Former public radio producer, Vancouver resident, and history buff Todd Bachmann is working to create a two-night intimate summer concert at Angst Gallery that highlights artist Bobby Gibson, one of Vancouver’s more famous country and western musicians. The purpose for the project is to revive a connection to Vancouver’s rich country and western cultural history.

“It will be a cabaret style performance with Gibson sharing stories of growing up here and his music career while also performing songs influenced by the stories,” said Bachmann. “It will be him, his guitar, a bassist, and a drummer.”

There is one small glich in Bachmann’s heart-filled project. The cost to produce this concert is $1,000. And while grants are an option, the valuable nature of the project and the desire to make it a summer event sparked the hope that the community might be willing to help bring this concert to fruition by serving as an art angel.

“A band of art angels could be so helpful in a situation like Todd’s or for so many other projects that just need a little extra cash to make it happen,” said Karen Madsen, chair of Arts of Clark County. “Arts of Clark County often would be asked to help with smaller projects like this – and we did – but then we agreed that a formal grants program would allow for project planning through a formal process; however, so many valuable projects often happen in a blink of an eye, and the timely need for a small boost of funding can’t always be planned in advance.”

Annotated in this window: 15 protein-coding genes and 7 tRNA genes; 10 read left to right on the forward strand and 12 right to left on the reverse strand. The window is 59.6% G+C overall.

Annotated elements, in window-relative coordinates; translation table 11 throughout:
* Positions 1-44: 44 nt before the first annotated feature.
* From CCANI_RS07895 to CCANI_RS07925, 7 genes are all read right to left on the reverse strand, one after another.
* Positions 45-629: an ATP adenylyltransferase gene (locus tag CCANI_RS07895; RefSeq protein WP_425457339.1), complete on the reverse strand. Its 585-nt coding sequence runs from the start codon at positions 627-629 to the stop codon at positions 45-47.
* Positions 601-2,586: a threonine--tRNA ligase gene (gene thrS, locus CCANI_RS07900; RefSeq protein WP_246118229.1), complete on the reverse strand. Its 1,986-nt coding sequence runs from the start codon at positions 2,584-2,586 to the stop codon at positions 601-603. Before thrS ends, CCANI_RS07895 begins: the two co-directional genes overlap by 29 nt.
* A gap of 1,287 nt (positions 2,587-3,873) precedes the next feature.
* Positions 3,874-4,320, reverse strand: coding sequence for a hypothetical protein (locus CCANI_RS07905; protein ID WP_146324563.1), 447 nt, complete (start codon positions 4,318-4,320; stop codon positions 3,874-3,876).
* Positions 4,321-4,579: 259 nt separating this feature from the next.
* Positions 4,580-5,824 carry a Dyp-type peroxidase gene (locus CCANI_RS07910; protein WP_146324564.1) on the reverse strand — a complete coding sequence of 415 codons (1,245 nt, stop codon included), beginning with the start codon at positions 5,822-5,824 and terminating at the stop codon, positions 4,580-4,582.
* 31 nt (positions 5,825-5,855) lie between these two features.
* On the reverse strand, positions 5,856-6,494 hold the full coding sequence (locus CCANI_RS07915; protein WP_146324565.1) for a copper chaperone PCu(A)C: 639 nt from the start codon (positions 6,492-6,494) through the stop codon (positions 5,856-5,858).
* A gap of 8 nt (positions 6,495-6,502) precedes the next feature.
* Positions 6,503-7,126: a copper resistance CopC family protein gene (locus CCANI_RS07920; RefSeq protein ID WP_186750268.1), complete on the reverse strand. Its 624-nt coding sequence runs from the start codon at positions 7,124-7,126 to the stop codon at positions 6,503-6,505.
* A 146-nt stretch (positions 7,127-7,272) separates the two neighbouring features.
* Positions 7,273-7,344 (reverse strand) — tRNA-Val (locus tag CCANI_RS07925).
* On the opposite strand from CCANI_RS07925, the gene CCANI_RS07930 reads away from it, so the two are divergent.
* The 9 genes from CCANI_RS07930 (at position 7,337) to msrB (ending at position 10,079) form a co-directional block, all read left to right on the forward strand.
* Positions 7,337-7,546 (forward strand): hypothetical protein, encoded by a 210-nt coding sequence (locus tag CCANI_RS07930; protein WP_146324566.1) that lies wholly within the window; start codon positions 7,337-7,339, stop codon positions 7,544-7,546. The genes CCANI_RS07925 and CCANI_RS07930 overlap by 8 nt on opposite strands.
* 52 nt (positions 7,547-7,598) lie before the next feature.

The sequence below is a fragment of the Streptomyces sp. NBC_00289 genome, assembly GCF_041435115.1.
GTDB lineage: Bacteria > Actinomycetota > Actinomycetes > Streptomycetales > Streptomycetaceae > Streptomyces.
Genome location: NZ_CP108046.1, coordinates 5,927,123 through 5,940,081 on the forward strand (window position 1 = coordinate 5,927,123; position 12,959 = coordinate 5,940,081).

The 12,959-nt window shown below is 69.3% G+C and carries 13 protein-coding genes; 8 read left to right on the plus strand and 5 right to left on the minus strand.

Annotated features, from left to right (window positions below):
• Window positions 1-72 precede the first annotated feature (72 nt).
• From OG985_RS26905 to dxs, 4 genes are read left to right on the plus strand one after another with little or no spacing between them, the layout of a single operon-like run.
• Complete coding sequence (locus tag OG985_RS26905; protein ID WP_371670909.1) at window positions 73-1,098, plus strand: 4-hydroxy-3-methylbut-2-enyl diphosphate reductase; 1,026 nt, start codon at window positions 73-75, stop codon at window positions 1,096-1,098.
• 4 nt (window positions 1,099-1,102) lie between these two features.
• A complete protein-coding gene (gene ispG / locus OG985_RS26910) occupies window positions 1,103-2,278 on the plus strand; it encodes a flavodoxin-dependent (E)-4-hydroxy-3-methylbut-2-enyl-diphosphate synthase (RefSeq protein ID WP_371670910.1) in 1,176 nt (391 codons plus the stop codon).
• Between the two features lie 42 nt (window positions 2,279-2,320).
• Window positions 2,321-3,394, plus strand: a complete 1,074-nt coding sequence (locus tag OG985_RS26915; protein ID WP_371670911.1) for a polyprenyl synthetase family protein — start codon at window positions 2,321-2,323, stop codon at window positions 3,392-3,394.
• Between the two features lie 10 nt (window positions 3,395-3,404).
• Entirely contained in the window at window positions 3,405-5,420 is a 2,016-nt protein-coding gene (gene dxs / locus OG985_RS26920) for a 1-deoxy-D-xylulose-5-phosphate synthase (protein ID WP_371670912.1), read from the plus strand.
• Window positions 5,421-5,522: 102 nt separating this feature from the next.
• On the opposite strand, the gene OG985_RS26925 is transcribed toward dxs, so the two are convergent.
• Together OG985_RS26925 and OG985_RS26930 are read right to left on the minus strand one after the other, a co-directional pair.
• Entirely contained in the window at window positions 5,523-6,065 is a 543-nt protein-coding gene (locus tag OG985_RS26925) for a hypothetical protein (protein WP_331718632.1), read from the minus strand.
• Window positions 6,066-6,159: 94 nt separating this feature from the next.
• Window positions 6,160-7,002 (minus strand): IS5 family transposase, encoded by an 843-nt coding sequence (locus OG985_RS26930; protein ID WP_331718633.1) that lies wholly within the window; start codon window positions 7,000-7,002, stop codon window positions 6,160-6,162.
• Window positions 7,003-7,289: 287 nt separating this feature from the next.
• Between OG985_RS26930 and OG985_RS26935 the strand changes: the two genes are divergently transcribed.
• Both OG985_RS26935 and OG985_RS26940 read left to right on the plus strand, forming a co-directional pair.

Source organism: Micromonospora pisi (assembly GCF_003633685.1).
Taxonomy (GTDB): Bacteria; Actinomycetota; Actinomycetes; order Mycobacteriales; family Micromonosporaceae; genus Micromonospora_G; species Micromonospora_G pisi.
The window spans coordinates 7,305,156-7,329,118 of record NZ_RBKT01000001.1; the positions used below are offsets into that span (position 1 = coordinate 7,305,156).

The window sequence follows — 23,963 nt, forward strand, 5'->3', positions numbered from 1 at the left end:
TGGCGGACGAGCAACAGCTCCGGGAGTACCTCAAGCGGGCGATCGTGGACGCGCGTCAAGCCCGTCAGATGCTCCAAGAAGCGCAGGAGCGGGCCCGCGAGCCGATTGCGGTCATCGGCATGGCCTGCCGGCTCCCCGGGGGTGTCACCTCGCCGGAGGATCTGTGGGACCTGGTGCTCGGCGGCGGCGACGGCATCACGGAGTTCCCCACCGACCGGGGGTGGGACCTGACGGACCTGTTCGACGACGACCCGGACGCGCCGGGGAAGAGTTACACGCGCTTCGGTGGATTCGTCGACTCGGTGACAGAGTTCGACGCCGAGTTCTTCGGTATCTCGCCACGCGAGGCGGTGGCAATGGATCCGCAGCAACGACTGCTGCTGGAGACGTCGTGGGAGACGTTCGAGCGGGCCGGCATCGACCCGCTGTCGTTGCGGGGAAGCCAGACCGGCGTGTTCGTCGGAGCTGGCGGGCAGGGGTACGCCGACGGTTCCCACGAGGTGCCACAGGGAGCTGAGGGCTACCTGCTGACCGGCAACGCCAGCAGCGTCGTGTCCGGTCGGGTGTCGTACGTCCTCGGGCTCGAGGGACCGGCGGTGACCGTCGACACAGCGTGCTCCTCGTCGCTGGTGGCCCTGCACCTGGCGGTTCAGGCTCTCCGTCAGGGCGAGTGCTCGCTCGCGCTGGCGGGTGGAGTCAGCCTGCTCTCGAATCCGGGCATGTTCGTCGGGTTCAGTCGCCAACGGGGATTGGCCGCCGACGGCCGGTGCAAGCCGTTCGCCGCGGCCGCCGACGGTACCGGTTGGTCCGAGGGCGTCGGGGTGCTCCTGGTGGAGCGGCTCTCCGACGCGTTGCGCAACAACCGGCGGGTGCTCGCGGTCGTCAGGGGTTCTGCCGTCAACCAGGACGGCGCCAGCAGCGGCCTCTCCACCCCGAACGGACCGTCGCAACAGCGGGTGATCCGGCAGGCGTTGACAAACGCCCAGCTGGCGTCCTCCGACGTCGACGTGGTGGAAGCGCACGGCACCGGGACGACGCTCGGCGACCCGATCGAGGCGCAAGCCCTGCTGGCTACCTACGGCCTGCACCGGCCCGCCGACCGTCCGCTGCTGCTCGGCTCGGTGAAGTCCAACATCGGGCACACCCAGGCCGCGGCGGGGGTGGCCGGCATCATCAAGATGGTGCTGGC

Bobby Gibson, now 83 and living in Boise, Idaho, grew up in Vancouver during the 1940’s and 1950’s when Vancouver was the center of country and western swing music for the entire Portland area. Bachmann’s extensive research revealed that country and western swing music was imported here from the people who migrated from the east, and, most notably the south.

“During the 1940’s and 1950’s there were several places to go hear live music in Vancouver Granges and dance halls,” said Bachmann. “The residents didn’t have that much money so a television was hard to come by, and even going to several movie theaters in town was too expensive – music was something many people could enjoy for entertainment.”

Gibson’s love of music and early beginnings here launched a successful career for the highly skilled fingerstyle guitarist. He played his first job for money at age 11 for $3 and then went on to play in many local bands in and around Portland. Gibson also was on TV shows, including the Heck Harper Show. More casual gigs paired Gibson with music icons like Willie Nelson when he was a disc jockey at KVAN, a Vancouver radio station for 20 years that propelled many talented musicians of that time forward. Gibson’s career flourished and he went on to connect with many other famous musicians, among whom included Johnny Cash and Patsy Cline. Gibson is also behind building Ripcord Recording Studios, one of Vancouver’s premier studios that is still in operation today under a different name.

“Bobby Gibson grew up listening to KVAN — he lived through that era and is a successful product of that era, and he deserves to tell his story,” said Bachmann. “This project matters because it has intrinsic value, and it is more about the cultural significance that matters to the community. It’not about grandstanding. It is about connection to the past and understanding our place here,” he added. “It grounds us.”

To learn more or find out how to become an art angel to bring country western musician Bobby Gibson to Vancouver this summer call Todd Bachmann at (360) 433-9428. You can also e-mail

— Jackie Genis